He explained: “I pay my taxes year in and year out. I have zero criminal record, I went into the interview assuming that I was a shoo-in. I’ve never broken the law in any way or been arrested. And then all of a sudden they’re putting me in a bracket where to the feds I’m distributing and manufacturing a Schedule I drug.”
At this time, Barrientos is not being charged with a crime. But Downer said that the denial of citizenship could make Barrientos vulnerable to future detention or prosecution. In particular, if Barrientos travels outside the country, officials could detain him when he re-enters the U.S.
“What they’re doing is teeing him up for future prosecution by the enforcement arm of immigration,” Downer told High Times. “They are doing this with an eye focused on prosecution.”
Barrientos and his lawyers said they plan to appeal the decision. Additionally, they said they would consider taking their case to federal court if necessary.
Is The Federal Government Using Legal Gray Area to Target Immigrants?
The situation in Denver is raising some alarming questions. One of the biggest is if the federal government will begin using the legal gray area of state cannabis laws as a pretext for going after immigrants.
Basically, that gray area exists in the confusion between federal laws and state law. On the one hand, cannabis remains illegal at the federal level. But on the other, it is legal in a growing number of states, including Colorado.
To make matters worse, there is confusion among federal agencies. Most notably, between the Department of Justice (DOJ) and the Department of Homeland Security (DHS).
Historically, the DOJ has largely followed a policy of not meddling in state marijuana laws. Meanwhile, the DHS is apparently taking a very different approach, citing as it did in Denver federal cannabis laws as grounds for denying citizenship.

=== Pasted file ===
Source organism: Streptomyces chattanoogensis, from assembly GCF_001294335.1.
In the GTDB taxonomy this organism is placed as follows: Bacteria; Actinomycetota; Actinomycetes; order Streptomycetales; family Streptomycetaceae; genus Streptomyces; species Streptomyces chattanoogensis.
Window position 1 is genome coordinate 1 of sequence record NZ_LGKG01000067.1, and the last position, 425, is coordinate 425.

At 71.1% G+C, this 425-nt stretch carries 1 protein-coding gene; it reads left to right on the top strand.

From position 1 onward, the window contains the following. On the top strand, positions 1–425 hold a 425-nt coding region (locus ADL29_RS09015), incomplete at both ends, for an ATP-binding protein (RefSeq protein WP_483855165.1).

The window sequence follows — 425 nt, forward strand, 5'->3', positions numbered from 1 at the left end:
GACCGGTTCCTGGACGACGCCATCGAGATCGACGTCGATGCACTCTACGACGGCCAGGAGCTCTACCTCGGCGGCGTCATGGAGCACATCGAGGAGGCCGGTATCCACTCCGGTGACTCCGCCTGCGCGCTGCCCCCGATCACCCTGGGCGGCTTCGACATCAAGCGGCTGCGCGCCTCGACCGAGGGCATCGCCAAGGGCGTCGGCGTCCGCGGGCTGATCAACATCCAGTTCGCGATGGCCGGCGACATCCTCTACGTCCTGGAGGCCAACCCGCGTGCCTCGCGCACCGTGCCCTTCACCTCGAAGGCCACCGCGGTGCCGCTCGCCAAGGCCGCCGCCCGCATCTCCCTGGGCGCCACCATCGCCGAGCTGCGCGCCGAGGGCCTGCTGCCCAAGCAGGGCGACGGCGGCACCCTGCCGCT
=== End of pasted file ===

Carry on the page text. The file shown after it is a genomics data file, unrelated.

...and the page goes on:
“It’s just a dual message,” Downer told High Times. “You have the DOJ which is saying one thing about the legal cannabis industry and then you have the Department of Homeland Security saying another. And it’s only to the prejudice of immigrants.”
“This isn’t an anti-cannabis move. It’s an anti-immigrant move.”
Now, many fear that immigration agencies will use federal cannabis laws as a legal pretext to target, harass, and prosecute immigrants living in weed-legal states.
“This is kind of an extension of the current strategy by this administration of putting up any and all roadblocks to keep people from becoming citizens” Cristian Solano-Córdova, Communications Manager at Colorado Immigrant Rights Coalition, told High Times.
“This seems like a continuation of that, looking for any and all possible ways to limit legal immigration. This isn’t an anti-cannabis move. It’s an anti-immigrant move.”
So far, USCIS officials insist they are simply following federal law. They say their decision to deny citizenship to the two Denver residents stems from concerns over federal cannabis laws, not a crackdown on immigrants.
But for many, this narrative isn’t very convincing.
“If the executive branch is so intent on upholding federal law, you would see the U.S attorney’s office prosecuting every marijuana business owner, everybody who worked in the industry,” Aaron Elinoff, Barrientos’ other attorney, recently told The Denver Post. “But they’re not. Instead, they’re merely targeting immigrants.”